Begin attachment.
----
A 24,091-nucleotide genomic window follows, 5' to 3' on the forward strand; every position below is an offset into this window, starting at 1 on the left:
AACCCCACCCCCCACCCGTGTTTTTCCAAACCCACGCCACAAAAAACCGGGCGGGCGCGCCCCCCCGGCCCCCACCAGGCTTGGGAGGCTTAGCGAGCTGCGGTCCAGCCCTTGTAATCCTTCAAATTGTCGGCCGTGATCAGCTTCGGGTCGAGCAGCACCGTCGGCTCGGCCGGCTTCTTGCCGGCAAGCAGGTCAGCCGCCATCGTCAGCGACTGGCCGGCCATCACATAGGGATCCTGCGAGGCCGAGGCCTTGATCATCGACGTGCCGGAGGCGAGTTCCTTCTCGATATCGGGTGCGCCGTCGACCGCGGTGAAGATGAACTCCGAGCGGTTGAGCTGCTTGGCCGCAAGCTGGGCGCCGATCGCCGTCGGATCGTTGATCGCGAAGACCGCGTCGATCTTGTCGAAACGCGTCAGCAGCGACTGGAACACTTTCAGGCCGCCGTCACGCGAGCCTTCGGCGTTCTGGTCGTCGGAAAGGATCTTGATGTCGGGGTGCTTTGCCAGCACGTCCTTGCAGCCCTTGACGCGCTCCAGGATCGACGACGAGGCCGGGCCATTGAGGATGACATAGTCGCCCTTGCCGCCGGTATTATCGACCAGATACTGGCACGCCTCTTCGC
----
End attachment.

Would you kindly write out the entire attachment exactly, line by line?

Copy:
A 24,091-nucleotide genomic window follows, 5' to 3' on the forward strand; every position below is an offset into this window, starting at 1 on the left:
AACCCCACCCCCCACCCGTGTTTTTCCAAACCCACGCCACAAAAAACCGGGCGGGCGCGCCCCCCCGGCCCCCACCAGGCTTGGGAGGCTTAGCGAGCTGCGGTCCAGCCCTTGTAATCCTTCAAATTGTCGGCCGTGATCAGCTTCGGGTCGAGCAGCACCGTCGGCTCGGCCGGCTTCTTGCCGGCAAGCAGGTCAGCCGCCATCGTCAGCGACTGGCCGGCCATCACATAGGGATCCTGCGAGGCCGAGGCCTTGATCATCGACGTGCCGGAGGCGAGTTCCTTCTCGATATCGGGTGCGCCGTCGACCGCGGTGAAGATGAACTCCGAGCGGTTGAGCTGCTTGGCCGCAAGCTGGGCGCCGATCGCCGTCGGATCGTTGATCGCGAAGACCGCGTCGATCTTGTCGAAACGCGTCAGCAGCGACTGGAACACTTTCAGGCCGCCGTCACGCGAGCCTTCGGCGTTCTGGTCGTCGGAAAGGATCTTGATGTCGGGGTGCTTTGCCAGCACGTCCTTGCAGCCCTTGACGCGCTCCAGGATCGACGACGAGGCCGGGCCATTGAGGATGACATAGTCGCCCTTGCCGCCGGTATTATCGACCAGATACTGGCACGCCTCTTCGC